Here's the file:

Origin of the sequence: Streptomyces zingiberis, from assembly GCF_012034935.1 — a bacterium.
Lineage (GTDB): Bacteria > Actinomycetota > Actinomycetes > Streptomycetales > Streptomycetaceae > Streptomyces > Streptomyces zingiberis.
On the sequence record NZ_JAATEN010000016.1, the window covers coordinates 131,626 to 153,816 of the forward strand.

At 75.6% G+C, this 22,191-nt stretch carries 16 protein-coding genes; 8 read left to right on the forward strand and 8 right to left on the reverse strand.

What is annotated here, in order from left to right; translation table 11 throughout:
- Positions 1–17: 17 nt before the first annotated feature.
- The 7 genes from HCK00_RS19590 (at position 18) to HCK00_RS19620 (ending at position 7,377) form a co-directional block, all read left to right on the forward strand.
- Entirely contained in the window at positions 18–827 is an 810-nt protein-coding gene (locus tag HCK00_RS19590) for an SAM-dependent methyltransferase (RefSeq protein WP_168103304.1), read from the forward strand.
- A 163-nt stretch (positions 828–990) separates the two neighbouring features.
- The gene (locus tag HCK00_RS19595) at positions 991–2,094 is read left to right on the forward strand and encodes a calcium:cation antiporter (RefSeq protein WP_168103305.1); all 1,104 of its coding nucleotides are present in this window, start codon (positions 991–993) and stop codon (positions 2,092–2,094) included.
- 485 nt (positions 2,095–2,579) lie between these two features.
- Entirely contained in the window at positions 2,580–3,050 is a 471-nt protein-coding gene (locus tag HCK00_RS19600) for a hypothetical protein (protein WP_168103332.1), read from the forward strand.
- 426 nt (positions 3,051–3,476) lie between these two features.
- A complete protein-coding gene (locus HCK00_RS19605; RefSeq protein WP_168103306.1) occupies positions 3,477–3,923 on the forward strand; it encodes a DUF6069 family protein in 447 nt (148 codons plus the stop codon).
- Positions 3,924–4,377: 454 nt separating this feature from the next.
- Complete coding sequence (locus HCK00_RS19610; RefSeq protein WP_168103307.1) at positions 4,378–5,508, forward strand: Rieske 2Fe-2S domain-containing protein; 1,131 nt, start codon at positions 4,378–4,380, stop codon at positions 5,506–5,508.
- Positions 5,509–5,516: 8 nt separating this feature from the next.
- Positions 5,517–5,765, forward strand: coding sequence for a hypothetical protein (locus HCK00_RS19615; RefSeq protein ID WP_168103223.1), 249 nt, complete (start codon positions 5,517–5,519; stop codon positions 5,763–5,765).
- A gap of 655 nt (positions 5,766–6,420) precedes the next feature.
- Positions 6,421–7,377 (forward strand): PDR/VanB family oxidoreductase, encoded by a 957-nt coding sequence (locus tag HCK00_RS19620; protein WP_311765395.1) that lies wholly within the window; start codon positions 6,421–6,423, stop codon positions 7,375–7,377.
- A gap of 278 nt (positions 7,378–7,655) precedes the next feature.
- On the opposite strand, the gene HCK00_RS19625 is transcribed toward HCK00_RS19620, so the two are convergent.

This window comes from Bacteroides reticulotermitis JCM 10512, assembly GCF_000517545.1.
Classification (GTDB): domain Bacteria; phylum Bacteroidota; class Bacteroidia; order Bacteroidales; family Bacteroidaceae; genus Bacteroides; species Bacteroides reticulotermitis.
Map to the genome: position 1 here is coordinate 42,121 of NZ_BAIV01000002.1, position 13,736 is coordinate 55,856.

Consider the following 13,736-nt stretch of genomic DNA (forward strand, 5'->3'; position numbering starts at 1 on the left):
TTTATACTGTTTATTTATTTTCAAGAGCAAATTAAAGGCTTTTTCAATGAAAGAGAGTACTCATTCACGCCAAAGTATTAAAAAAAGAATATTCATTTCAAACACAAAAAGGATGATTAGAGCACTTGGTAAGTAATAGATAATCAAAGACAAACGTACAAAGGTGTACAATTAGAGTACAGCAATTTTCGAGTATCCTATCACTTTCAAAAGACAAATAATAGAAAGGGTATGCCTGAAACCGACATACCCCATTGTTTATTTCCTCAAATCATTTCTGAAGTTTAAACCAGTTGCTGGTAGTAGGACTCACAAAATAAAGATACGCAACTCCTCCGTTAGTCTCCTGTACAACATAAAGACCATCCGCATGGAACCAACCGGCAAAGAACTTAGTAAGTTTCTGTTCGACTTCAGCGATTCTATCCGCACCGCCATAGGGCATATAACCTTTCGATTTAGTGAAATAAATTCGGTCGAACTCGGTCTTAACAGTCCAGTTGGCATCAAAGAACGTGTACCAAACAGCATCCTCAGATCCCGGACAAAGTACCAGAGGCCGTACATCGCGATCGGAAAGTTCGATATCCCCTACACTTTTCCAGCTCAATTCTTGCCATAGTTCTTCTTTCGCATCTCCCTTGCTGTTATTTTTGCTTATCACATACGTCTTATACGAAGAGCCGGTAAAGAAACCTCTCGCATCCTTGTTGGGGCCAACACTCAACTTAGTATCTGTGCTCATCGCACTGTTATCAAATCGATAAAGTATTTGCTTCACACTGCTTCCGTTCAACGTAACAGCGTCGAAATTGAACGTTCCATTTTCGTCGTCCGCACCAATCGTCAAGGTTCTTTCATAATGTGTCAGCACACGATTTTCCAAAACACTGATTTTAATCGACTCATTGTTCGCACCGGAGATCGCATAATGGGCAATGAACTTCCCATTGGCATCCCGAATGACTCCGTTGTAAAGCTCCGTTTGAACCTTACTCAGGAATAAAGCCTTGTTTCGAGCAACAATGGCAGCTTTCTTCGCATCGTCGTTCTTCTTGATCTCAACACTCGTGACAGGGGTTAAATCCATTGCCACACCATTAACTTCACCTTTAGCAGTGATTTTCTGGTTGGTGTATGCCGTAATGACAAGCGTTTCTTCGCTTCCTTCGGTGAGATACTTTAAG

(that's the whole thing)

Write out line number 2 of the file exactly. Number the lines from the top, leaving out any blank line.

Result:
Lineage (GTDB): Bacteria > Actinomycetota > Actinomycetes > Streptomycetales > Streptomycetaceae > Streptomyces > Streptomyces zingiberis.